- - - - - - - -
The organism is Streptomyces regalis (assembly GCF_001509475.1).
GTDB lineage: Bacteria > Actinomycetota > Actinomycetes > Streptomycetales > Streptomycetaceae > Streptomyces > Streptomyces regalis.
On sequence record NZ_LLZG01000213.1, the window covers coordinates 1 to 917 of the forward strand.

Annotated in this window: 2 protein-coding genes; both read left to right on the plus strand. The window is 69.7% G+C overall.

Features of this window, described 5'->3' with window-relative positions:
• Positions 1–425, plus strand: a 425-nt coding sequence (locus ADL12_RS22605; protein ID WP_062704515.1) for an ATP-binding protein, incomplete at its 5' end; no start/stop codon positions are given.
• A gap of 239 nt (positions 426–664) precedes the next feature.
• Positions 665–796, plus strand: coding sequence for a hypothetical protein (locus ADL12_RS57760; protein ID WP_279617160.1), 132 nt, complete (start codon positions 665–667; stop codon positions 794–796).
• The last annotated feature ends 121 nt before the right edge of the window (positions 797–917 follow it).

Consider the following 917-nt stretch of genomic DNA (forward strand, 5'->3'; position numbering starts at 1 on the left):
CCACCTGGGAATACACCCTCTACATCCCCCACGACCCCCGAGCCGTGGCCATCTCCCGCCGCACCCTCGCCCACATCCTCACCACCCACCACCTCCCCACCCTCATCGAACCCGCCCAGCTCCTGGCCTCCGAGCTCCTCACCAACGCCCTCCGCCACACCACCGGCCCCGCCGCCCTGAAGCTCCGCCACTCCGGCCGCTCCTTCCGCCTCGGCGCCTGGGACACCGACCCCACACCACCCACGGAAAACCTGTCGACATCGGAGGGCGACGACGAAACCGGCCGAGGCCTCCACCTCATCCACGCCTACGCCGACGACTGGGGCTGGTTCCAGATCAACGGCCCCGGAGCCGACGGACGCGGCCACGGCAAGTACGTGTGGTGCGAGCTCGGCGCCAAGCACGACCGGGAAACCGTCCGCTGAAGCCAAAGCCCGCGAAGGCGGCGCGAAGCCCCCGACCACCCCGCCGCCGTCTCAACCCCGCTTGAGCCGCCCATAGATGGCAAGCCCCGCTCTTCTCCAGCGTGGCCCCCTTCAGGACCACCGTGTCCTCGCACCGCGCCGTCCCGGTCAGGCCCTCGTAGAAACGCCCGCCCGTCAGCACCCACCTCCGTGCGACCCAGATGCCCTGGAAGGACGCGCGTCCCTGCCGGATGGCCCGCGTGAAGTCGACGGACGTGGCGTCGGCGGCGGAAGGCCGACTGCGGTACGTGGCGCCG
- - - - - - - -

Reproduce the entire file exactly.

The organism is Streptomyces regalis (assembly GCF_001509475.1).
GTDB lineage: Bacteria > Actinomycetota > Actinomycetes > Streptomycetales > Streptomycetaceae > Streptomyces > Streptomyces regalis.
On sequence record NZ_LLZG01000213.1, the window covers coordinates 1 to 917 of the forward strand.

Annotated in this window: 2 protein-coding genes; both read left to right on the plus strand. The window is 69.7% G+C overall.

Features of this window, described 5'->3' with window-relative positions:
• Positions 1–425, plus strand: a 425-nt coding sequence (locus ADL12_RS22605; protein ID WP_062704515.1) for an ATP-binding protein, incomplete at its 5' end; no start/stop codon positions are given.
• A gap of 239 nt (positions 426–664) precedes the next feature.
• Positions 665–796, plus strand: coding sequence for a hypothetical protein (locus ADL12_RS57760; protein ID WP_279617160.1), 132 nt, complete (start codon positions 665–667; stop codon positions 794–796).
• The last annotated feature ends 121 nt before the right edge of the window (positions 797–917 follow it).

Consider the following 917-nt stretch of genomic DNA (forward strand, 5'->3'; position numbering starts at 1 on the left):
CCACCTGGGAATACACCCTCTACATCCCCCACGACCCCCGAGCCGTGGCCATCTCCCGCCGCACCCTCGCCCACATCCTCACCACCCACCACCTCCCCACCCTCATCGAACCCGCCCAGCTCCTGGCCTCCGAGCTCCTCACCAACGCCCTCCGCCACACCACCGGCCCCGCCGCCCTGAAGCTCCGCCACTCCGGCCGCTCCTTCCGCCTCGGCGCCTGGGACACCGACCCCACACCACCCACGGAAAACCTGTCGACATCGGAGGGCGACGACGAAACCGGCCGAGGCCTCCACCTCATCCACGCCTACGCCGACGACTGGGGCTGGTTCCAGATCAACGGCCCCGGAGCCGACGGACGCGGCCACGGCAAGTACGTGTGGTGCGAGCTCGGCGCCAAGCACGACCGGGAAACCGTCCGCTGAAGCCAAAGCCCGCGAAGGCGGCGCGAAGCCCCCGACCACCCCGCCGCCGTCTCAACCCCGCTTGAGCCGCCCATAGATGGCAAGCCCCGCTCTTCTCCAGCGTGGCCCCCTTCAGGACCACCGTGTCCTCGCACCGCGCCGTCCCGGTCAGGCCCTCGTAGAAACGCCCGCCCGTCAGCACCCACCTCCGTGCGACCCAGATGCCCTGGAAGGACGCGCGTCCCTGCCGGATGGCCCGCGTGAAGTCGACGGACGTGGCGTCGGCGGCGGAAGGCCGACTGCGGTACGTGGCGCCG